Washington, a baseball lifer since 1971 as a player, coach and manager, believes in the running game as few do, referring to it as "winning baseball."
Though he doesn't discount the possibility of Gordon or Hamilton reaching 100 steals, Washington sees obstacles that didn't necessarily prevent Wills, Brock, Henderson, Tim Raines (90 steals in 1983) and Coleman from running wild in previous eras.
"One hundred is a lot of steals," Washington said. "You've got start getting three and four in a game. Rickey was getting four or five in a game. He'd get on base and steal second and third, just like that.
"It's not about being fast. It's about technique and on-base percentage, getting on base. It's about having the aggressiveness to do it and being successful. It's about reading pitchers and reading counts, going on offspeed pitches. A lot goes into it, little baseball things that a lot of people don't see."
The stolen base peaked as a weapon in the 1980s. Six times during an eight-year stretch, Henderson and Coleman led the Majors with more than 100 steals, three times each. Another Billy Hamilton reached triple digits three times in the last decade of the 1800s.
The analytics movement has evidence diminishing the value of the stolen base, but as the game gradually drifts away from the long-ball infatuation, an increased focus on containing the running game has surfaced.
"There weren't a lot of slide steps back then [in the 1980s], guys holding the ball like they do now," Washington said. "Guys had high leg kicks. You've got guys now who are quick to the plate and catchers with quick releases. Everything is timed now.
"The key is for a guy like Gordon to play at this level for six months. You can't take two months off -- or two weeks -- if you want to get to 100. You've got to play every day. You never know when a guy's going to get hurt and go on the DL for two weeks."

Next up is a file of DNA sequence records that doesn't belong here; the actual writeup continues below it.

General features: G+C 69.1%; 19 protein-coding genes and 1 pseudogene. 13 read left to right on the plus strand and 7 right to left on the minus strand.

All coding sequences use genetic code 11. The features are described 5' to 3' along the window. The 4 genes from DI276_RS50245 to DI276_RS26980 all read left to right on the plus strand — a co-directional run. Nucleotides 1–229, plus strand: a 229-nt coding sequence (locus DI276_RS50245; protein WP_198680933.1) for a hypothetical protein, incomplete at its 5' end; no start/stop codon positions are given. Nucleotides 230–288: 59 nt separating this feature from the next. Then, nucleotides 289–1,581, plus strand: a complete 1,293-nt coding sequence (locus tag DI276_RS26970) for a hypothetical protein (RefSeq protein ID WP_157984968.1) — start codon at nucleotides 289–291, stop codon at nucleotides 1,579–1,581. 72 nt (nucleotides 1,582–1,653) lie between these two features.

Rangers right fielder Alex Rios, like Andrus, stole a career-high 42 bases last year. The two share an understanding of the physical demands inherent in the chase.
"There are times when my mind wants to run," Andrus said, smiling, "but my body says no way. Part of it is the weather in Texas, the heat. And the legs get worn down."
"Stealing a lot of bases does take a toll on you," Rios affirmed. "You've got to find the right situation. Those guys who have the speed to go on any pitch, any count -- that's a big advantage. It could be possible for one of those guys [to steal 100].
"It can be done, if you've got a guy with the green light who gets on base and stays healthy. Playing every day, I think that's more of a physical challenge than mental."
Wills, beaten up physically after breaking Cobb's record in 1962, slipped to 40 steals in '63 and 54 in '64 before coming all the way back with 94 in '65.
"I had the good fortune of having Jim Gilliam, a very disciplined hitter, behind me," Wills said. "Most of the successful basestealers have had a selective guy like that in the No. 2 spot."
Gordon, in Washington's view, has the good fortune of Lopes' guidance. Lopes produced a career-high 77 steals in 1975 for the Dodgers and had 47 steals in 51 attempts at age 40 for the Cubs 10 years later.
"Teaching guys how to steal bases," Washington said, "Davey Lopes is the best in the game."
It hasn't been a smooth ride for Gordon, but his work with Lopes is producing major dividends.
"Dee has everything you look for in a leadoff man," Lopes said. "It's just been a matter of maturing and trusting his talents."
Lyle Spencer is a reporter for MLB.com. This story was not subject to the approval of Major League Baseball or its clubs.